It's going to be the world's biggest book party.
From Singapore to Boston, from London to New Delhi and Toledo, millions of children and adults will gather Friday evening at thousands of bookstores to count down the minutes to the 12:01 a.m. release of Harry Potter and the Half-Blood Prince.
Some cities, including Naperville, Ill., Wilmington, Ohio, and San Mateo, Calif., will transform their downtowns into giant Potter parties, complete with locations - like Hogwarts School of Witchcraft and Wizardry and Diagon Alley - from the best-selling books.
San Francisco Mayor Gavin Newsom has proclaimed July 15 to be "All-Potter's Eve'' in his city, while the Ottaker's bookstore chain in Great Britain will temporarily re-name itself "Pottaker's'' and keep all of its 136 stores open to sell the new Potter book.
So far, the folks who run the Web site potterparties.com have pinpointed nearly 1,700 celebrations around the world, including in Amman, Jordan, Sofia, Bulgaria, and Johor Bahru, Malaysia. That count actually is low, however, as Scholastic, the American Potter publisher, is distributing materials for 5,000 U.S. bookstore parties alone.
Harry Potter author J.K. Rowling will kick off the global celebration of the teen wizard's adventures at Scotland's Edinburgh Castle. At the stroke of midnight, she will begin to read from the newest book - the sixth, and penultimate, in the series whose unusual blend of fantasy, memorable characters, and bawdy humor has captivated readers around the world.
"The phenomenon that is Harry Potter is completely unprecedented in publishing,'' said Diane Roback, children's book editor for Publishers Weekly. "The size of the first print run [of book six], the scope of the demand, the age groups the books appeal to - it all crosses any kind of line you can think of. It's definitely the biggest publishing event of the year.''
Even before its release, the 672-page Harry Potter and the Half-Blood Prince book has broken all kinds of publishing records - most of them set by Book 5, Harry Potter and the Order of the Phoenix, when it was published two summers ago.
For the new book, Scholastic ordered an initial printing of 10.8 million copies, up from 8.5 million for the fifth book. That's one "door-stopper'' for every two of the nation's 5-to-14-year-olds, according to School Library Journal.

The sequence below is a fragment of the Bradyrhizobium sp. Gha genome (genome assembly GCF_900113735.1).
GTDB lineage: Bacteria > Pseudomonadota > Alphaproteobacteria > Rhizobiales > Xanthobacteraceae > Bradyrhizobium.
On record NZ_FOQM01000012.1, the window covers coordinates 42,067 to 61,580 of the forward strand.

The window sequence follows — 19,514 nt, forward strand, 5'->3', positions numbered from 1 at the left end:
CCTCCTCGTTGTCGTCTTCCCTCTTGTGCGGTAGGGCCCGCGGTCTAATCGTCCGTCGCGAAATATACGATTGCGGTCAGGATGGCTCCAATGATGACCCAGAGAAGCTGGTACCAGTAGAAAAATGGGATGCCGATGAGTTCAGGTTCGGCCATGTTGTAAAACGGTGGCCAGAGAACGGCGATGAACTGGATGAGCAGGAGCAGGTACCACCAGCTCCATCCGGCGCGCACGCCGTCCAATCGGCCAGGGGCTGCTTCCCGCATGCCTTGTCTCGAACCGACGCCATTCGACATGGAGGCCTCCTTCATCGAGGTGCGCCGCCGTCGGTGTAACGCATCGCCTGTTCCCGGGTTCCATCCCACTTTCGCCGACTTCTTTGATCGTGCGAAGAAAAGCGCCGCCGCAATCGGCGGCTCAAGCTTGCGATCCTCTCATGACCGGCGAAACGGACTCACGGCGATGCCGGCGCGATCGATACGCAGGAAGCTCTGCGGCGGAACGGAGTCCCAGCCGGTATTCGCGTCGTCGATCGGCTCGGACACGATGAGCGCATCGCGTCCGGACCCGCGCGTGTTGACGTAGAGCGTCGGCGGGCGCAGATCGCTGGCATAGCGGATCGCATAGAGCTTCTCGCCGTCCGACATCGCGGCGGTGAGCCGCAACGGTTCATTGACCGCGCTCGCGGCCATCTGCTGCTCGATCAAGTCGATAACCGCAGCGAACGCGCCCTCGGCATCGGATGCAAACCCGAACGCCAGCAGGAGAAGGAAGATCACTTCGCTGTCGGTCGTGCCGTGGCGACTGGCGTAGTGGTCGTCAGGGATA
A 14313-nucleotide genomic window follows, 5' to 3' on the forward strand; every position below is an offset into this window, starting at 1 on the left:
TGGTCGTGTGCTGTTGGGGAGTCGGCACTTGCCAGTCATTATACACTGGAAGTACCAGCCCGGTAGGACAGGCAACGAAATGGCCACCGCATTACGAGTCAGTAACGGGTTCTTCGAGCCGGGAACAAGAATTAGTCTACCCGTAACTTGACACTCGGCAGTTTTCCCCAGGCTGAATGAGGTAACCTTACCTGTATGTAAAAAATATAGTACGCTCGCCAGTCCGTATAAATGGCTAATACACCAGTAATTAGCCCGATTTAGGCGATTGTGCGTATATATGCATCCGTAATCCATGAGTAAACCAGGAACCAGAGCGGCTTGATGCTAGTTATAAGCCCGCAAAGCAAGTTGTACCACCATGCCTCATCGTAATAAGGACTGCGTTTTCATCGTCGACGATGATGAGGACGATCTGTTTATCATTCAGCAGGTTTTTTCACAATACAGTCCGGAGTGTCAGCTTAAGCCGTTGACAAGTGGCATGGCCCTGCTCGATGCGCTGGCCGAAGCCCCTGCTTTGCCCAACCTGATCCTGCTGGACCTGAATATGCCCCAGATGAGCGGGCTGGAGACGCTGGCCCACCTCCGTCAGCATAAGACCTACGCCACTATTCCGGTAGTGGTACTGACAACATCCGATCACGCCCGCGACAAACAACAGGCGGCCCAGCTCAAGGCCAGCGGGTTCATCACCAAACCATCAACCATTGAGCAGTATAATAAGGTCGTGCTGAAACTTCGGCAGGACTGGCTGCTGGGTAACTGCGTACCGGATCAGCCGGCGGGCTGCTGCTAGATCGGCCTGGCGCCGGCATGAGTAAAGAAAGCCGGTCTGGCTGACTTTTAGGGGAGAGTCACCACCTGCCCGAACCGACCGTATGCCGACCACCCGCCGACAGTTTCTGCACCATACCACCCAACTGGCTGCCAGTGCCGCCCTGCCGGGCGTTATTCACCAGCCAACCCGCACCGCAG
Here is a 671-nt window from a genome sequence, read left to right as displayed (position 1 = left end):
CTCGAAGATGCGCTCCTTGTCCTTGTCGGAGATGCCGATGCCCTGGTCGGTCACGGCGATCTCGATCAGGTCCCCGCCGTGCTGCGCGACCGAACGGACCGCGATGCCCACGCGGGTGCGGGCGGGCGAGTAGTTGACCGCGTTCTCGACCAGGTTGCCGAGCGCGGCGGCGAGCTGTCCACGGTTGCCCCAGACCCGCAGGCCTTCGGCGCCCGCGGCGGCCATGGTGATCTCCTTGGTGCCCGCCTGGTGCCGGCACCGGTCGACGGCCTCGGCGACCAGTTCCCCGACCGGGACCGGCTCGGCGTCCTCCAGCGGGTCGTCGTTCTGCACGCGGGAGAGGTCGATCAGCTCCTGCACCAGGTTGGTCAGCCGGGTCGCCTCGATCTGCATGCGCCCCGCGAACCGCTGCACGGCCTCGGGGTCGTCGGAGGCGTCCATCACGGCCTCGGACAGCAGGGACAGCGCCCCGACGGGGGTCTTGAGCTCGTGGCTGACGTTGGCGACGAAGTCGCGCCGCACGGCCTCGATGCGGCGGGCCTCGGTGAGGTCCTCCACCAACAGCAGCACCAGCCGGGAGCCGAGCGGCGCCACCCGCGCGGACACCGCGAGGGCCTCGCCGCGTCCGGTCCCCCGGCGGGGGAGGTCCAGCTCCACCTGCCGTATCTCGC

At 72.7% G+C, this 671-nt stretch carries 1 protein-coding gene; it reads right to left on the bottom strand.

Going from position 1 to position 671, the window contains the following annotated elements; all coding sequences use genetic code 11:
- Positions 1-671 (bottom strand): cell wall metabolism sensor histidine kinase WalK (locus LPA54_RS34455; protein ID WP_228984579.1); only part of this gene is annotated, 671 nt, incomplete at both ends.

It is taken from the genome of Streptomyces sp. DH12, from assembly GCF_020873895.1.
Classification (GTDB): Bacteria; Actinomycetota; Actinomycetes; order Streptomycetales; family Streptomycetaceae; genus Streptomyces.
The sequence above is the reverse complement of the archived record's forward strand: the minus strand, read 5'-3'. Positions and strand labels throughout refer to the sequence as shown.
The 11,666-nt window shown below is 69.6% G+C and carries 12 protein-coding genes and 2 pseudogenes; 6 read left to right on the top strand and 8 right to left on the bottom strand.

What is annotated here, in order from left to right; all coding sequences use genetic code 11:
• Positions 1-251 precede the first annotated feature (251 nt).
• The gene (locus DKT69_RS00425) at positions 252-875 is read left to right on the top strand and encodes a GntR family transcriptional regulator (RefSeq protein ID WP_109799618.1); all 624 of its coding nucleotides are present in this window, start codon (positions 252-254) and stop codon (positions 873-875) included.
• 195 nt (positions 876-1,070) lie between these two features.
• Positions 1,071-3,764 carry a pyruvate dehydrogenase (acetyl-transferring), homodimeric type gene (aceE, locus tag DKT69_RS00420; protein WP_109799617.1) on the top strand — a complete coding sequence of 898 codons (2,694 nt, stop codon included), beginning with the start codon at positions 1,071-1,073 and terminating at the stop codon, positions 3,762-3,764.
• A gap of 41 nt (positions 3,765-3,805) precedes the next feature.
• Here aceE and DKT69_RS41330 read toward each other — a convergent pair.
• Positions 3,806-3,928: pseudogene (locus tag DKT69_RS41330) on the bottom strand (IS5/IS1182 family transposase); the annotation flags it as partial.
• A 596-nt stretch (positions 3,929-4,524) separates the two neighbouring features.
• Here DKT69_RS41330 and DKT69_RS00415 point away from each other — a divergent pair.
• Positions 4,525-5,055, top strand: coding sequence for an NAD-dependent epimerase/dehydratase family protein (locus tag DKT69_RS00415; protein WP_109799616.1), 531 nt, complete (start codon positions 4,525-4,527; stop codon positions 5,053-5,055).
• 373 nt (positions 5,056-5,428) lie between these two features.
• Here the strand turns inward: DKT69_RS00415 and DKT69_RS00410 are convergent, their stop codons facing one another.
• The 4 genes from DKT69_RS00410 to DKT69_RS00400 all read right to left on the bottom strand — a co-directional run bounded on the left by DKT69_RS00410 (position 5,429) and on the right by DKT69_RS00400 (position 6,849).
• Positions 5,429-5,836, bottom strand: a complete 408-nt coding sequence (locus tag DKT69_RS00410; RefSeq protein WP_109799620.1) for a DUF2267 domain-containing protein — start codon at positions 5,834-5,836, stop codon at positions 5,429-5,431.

By comparison, Doubleday printed 2.8 million copies of an adult blockbuster novel, John Grisham's The Broker, earlier this year.
Just pre-orders of the sixth Potter book at Amazon.com, Barnes & Noble, and Borders are expected to surpass the more than one million orders for the fifth book. These chains, joined by others like Wal-Mart, have deeply discounted the $29.99 price of Book 6, which is being sold for as little as $16.60 in some places.
The nearly 11 million books in the first print run of Harry Potter and the Half-Blood Prince will be added to the 270 million copies of Harry Potter books, in 62 languages, already in print worldwide. Publishers actually ran low on paper for other books when the last two, lengthy Harry Potter books were printed; that may not be a problem this time, given the lesser length of Book 6.
Sales of the audio version of Harry Potter and the Half-Blood Prince, which will be released simultaneously with the books, also are expected to be huge. Listening Library has ordered a record first printing of 635,000 copies of the audiobook, which again will be narrated by Grammy winner Jim Dale.
"This is the largest printing and sale of a book since Gutenberg, since books first started to be printed,'' said Anita Silvey, a children's book expert and author of The 100 Best Books for Children. "It's the greatest publishing story ever told, and it's still being written.''
Ms. Silvey compares the hoopla over Harry to the "tulip mania'' that gripped Holland in the 17th century. "At the end of the market insanity, however, we were left with a beautiful flower,'' she said. ""I think that will be the case with the Harry Potter books. After the market frenzy is gone, people will still have a lot of really wonderful books to read.''